Tuesday, January 28, 2014

What impact will RBI move of changing currency notes printed before 2005 and coming Loksabha Elections have on Real Estate sector in India?

Author: Sachin Gupta | Find me on Twitter

  • Land purchase may slow down due to RBI move to change currency notes printed before 2005

We all are aware of the fact that virtually all land deals whether large or small takes place with huge amount of money paid in cash to avoid stamp duty charges. Now, Let’s assume, there is a land transaction that is going to take place between party A and party B and the market price of the land is rupees 5 crores. As per the circle rates, the land price comes out to be rupees 2 crores. The remaining 3 crores will be paid in cash by party A to party B. Given that, RBI has announced that currency notes before 2005 needs to be exchanged. In this situation, Party B is not going to accept cash amount with currency notes printed before 2005. Therefore, it puts pressure on party A to exchange his/her currency notes with the banks. And in certain instances, party A may not be in a position to go to banks for the exchange of currency notes due to the fear of income tax authorities taking note of such huge levels of unreported income. However, it is yet to be seen what impact will there be on realty sector, but there is all the likelihood of fewer land transactions due to the RBI’s latest move to change the currency notes printed before 2005.

  • Elections and real estate

Elections are a democratic phenomenon, which happens every 5 years in India. There are two kinds of election namely assembly elections for respective states and general elections for parliamentary system in India. All political parties whether small or large, regional or national strive hard to win elections and form the new government. It is commonly known that to win elections, political parties use all kinds of methods from announcing distribution of laptops, offering cycles, to free subsidies. The idea is to target the voters with such schemes in order to swing the pendulum in their favor.

And to win these elections, large amount of money is spent on advertising, organizing rallies, pamphlets, banners, press, traveling to various constituencies. About Rs 10,000 crore was spent in Lok Sabha campaign in 2009. And according to some estimates, this time that figure will be between Rs 15,000 crore and Rs 20,000 crore. There is no hidden fact that, the huge amount of money required is spent in form of cash. So, where does this money come from? Well, political parties will claim that this money is raised from their followers, supporters. Who are these followers? To put it bluntly, there is no free lunch here. All these so called followers who provide cash to political parties will like to claim their spending if the party they support comes in power. These claims may vary from allocation of natural resources, tax benefits, subsidies, dissolved cases, etc.

Now, how are all these followers able to provide such large amount of cash to these parties? We all know that in India even though most businesses claim to do business by the rule of law, but in reality they do under report their income and it is that income that is ploughed in real estate, gold, or elections. All these sectors have the unending capacity to absorb unaccounted cash. Therefore it is fair to say that when elections are round the corner, the investment in gold or real estate may dip and funds may be diverted towards elections.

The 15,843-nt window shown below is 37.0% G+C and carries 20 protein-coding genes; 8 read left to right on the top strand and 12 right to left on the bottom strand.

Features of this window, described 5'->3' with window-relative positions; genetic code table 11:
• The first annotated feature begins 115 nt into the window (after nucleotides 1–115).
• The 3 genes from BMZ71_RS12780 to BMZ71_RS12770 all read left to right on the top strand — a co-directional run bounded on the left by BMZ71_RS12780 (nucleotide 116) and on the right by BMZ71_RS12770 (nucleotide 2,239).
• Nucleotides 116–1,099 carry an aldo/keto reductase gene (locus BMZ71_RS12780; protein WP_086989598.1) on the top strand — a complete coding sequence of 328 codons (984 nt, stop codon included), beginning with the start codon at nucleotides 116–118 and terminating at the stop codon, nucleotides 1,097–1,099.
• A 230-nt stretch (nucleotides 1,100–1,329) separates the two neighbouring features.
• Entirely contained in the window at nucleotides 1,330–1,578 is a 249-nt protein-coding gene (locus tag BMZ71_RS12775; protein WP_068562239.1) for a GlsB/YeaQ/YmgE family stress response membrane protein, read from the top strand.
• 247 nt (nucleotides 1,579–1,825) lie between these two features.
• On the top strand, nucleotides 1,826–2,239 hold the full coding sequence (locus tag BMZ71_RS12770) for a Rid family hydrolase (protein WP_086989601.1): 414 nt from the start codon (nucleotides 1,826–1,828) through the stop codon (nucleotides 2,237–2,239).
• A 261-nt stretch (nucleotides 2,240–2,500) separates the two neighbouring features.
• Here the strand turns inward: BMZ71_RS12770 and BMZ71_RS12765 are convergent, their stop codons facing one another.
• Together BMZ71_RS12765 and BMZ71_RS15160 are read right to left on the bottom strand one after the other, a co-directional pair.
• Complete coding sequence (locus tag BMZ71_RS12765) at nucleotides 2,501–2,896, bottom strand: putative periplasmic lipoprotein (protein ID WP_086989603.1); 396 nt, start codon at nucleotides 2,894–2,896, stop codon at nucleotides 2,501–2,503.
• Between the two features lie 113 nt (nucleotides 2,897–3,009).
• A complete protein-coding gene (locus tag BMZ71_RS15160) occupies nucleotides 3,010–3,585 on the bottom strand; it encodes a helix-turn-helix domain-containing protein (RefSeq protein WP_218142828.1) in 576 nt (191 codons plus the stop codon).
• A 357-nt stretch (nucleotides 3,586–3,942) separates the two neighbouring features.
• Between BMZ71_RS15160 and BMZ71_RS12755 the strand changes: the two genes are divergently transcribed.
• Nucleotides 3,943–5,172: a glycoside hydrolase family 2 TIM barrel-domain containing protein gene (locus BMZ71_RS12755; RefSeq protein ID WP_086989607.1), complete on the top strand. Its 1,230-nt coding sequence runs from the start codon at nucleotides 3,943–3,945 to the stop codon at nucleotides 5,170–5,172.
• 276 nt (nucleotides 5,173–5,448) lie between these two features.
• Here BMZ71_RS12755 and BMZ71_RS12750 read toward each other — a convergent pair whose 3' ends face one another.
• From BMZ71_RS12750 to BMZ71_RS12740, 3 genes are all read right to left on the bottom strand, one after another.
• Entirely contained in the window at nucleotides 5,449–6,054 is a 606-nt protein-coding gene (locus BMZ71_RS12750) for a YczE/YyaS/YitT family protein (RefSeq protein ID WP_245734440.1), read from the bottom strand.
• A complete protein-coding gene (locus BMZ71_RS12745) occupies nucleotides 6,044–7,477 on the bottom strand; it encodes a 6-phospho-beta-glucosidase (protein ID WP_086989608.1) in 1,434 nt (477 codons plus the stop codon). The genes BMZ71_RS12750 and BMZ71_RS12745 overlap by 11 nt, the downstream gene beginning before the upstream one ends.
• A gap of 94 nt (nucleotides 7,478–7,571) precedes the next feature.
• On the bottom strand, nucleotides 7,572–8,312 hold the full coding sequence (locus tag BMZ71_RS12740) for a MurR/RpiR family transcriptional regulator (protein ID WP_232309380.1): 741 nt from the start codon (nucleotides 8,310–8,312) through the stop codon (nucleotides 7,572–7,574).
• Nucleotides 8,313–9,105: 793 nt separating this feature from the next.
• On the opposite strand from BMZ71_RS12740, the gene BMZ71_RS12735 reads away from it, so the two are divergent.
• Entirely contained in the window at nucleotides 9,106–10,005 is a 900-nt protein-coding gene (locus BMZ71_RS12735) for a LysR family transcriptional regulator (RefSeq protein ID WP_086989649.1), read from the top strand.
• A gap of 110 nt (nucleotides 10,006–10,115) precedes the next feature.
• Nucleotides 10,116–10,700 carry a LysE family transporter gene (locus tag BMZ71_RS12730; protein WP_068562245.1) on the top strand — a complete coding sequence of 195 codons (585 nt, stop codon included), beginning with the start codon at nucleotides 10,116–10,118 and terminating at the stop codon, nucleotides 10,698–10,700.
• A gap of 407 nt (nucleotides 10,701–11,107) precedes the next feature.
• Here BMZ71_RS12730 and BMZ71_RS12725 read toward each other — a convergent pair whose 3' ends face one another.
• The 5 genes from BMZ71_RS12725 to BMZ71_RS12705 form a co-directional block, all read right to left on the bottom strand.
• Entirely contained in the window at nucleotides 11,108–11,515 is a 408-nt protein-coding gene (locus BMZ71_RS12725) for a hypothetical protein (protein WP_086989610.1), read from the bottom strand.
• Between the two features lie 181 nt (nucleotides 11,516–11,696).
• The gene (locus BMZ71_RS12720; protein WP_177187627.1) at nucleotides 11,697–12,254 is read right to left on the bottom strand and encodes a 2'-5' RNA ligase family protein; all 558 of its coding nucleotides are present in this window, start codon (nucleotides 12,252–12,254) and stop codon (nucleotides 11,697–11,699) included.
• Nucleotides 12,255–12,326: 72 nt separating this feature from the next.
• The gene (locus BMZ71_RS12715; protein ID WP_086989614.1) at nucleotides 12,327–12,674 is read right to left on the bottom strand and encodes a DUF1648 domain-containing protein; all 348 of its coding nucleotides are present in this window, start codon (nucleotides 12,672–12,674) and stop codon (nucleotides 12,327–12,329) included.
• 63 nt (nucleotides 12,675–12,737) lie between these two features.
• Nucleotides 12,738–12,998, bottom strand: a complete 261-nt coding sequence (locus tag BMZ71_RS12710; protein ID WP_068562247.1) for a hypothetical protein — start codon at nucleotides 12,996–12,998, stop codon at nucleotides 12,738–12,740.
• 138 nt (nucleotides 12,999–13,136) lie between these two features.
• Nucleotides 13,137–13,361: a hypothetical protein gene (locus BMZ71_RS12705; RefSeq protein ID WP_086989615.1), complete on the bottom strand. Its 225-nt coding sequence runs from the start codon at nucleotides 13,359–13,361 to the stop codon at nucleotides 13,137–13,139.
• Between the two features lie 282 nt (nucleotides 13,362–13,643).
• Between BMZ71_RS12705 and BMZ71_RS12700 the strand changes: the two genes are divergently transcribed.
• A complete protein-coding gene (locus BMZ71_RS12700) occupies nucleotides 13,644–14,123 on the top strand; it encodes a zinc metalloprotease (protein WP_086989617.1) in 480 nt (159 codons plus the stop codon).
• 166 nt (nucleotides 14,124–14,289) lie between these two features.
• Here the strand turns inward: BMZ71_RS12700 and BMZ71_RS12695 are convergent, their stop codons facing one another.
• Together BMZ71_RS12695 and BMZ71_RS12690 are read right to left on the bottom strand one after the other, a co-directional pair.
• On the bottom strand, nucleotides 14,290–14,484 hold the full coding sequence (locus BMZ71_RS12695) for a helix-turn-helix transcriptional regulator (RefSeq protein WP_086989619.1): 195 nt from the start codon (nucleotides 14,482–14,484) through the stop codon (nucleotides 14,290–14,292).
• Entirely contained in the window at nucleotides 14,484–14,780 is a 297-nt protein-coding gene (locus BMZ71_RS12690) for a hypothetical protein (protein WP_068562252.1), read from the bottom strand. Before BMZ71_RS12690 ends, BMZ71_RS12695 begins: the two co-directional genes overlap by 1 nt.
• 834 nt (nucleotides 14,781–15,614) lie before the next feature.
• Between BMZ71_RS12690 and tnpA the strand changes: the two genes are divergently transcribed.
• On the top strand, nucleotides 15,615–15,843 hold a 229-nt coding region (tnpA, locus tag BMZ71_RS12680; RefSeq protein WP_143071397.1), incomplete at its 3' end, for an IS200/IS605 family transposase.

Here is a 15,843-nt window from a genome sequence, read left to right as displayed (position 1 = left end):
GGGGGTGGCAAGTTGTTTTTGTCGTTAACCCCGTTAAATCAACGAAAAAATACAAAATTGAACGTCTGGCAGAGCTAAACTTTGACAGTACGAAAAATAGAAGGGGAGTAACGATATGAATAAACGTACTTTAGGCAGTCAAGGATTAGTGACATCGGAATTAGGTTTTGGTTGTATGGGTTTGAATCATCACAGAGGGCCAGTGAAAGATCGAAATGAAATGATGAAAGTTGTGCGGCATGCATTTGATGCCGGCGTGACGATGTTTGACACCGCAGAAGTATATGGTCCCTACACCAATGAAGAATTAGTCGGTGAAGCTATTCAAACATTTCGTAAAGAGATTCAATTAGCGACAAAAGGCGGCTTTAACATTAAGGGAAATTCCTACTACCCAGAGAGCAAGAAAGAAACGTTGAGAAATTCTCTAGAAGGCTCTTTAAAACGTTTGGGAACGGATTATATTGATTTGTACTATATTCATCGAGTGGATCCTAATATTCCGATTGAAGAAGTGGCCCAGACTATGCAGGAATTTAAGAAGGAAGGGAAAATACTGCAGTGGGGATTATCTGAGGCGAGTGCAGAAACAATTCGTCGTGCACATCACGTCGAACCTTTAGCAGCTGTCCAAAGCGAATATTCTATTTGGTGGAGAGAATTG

• Impact of elections on property sector in India?

As observed earlier that during the time of elections, the funds are diverted towards political parties’ election campaign. And the sectors that suffer the most are real estate and gold. Large amount of unaccounted cash is provided to these political parties which until now would have been parked primarily in real estate. In fact, during election times one can notice the increase in distress sale activity in real estate. Since, huge amount of money is required for elections; properties worth millions are sold at below market rates to generate sufficient cash for elections. It is also highly likely that real estate developers will cut down on new launches of housing units or commercial real estate and will solely focus on selling the existing inventory.

  • Should I buy the property during election times?

From the end-uses point of view, it is possibly the best time to buy. One can focus on buying from secondary market or resale market. As suggested earlier, there is strong likelihood that distress sales will increase and it presents end-users with an opportunity to buy at lower rates. However, buying in secondary market means, one has to pay huge amount of property value in cash. It is also the good time to negotiate hard with the developer if one is buying directly from the developer.  Since developers are only focusing on clearing the existing inventory, it presents end-user with an opportunity to bargain hard and get substantial discounts on the property.

Have any Questions?


  1. I think RBI has come up with a great idea. though this would affect the housing market but by this you can find out who all have those black money and can even find the culprits and punish them. where as buying property to be consider, i would prefer buying after elections.

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